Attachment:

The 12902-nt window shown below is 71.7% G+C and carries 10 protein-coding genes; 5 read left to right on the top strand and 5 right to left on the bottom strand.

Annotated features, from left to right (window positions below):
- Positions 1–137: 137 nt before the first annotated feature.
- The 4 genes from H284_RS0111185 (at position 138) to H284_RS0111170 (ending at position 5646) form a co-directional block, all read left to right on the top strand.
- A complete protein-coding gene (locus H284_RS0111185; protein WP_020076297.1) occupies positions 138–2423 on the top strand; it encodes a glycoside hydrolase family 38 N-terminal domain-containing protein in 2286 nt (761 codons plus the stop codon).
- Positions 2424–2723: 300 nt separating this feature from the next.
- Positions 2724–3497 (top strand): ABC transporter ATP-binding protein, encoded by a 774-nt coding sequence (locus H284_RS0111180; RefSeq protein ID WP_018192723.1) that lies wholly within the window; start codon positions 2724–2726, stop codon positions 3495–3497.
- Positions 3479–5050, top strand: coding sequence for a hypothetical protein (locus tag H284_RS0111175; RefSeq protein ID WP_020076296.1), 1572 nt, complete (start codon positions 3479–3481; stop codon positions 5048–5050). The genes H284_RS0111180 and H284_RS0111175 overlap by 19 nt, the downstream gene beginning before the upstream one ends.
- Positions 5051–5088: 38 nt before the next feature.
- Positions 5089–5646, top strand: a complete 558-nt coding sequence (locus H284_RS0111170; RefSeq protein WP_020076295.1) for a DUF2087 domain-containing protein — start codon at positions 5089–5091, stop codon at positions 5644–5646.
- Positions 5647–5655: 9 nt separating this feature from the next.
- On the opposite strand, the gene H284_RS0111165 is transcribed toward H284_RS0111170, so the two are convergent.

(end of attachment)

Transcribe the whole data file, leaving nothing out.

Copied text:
The 12902-nt window shown below is 71.7% G+C and carries 10 protein-coding genes; 5 read left to right on the top strand and 5 right to left on the bottom strand.

Annotated features, from left to right (window positions below):
- Positions 1–137: 137 nt before the first annotated feature.
- The 4 genes from H284_RS0111185 (at position 138) to H284_RS0111170 (ending at position 5646) form a co-directional block, all read left to right on the top strand.
- A complete protein-coding gene (locus H284_RS0111185; protein WP_020076297.1) occupies positions 138–2423 on the top strand; it encodes a glycoside hydrolase family 38 N-terminal domain-containing protein in 2286 nt (761 codons plus the stop codon).
- Positions 2424–2723: 300 nt separating this feature from the next.
- Positions 2724–3497 (top strand): ABC transporter ATP-binding protein, encoded by a 774-nt coding sequence (locus H284_RS0111180; RefSeq protein ID WP_018192723.1) that lies wholly within the window; start codon positions 2724–2726, stop codon positions 3495–3497.
- Positions 3479–5050, top strand: coding sequence for a hypothetical protein (locus tag H284_RS0111175; RefSeq protein ID WP_020076296.1), 1572 nt, complete (start codon positions 3479–3481; stop codon positions 5048–5050). The genes H284_RS0111180 and H284_RS0111175 overlap by 19 nt, the downstream gene beginning before the upstream one ends.
- Positions 5051–5088: 38 nt before the next feature.
- Positions 5089–5646, top strand: a complete 558-nt coding sequence (locus H284_RS0111170; RefSeq protein WP_020076295.1) for a DUF2087 domain-containing protein — start codon at positions 5089–5091, stop codon at positions 5644–5646.
- Positions 5647–5655: 9 nt separating this feature from the next.
- On the opposite strand, the gene H284_RS0111165 is transcribed toward H284_RS0111170, so the two are convergent.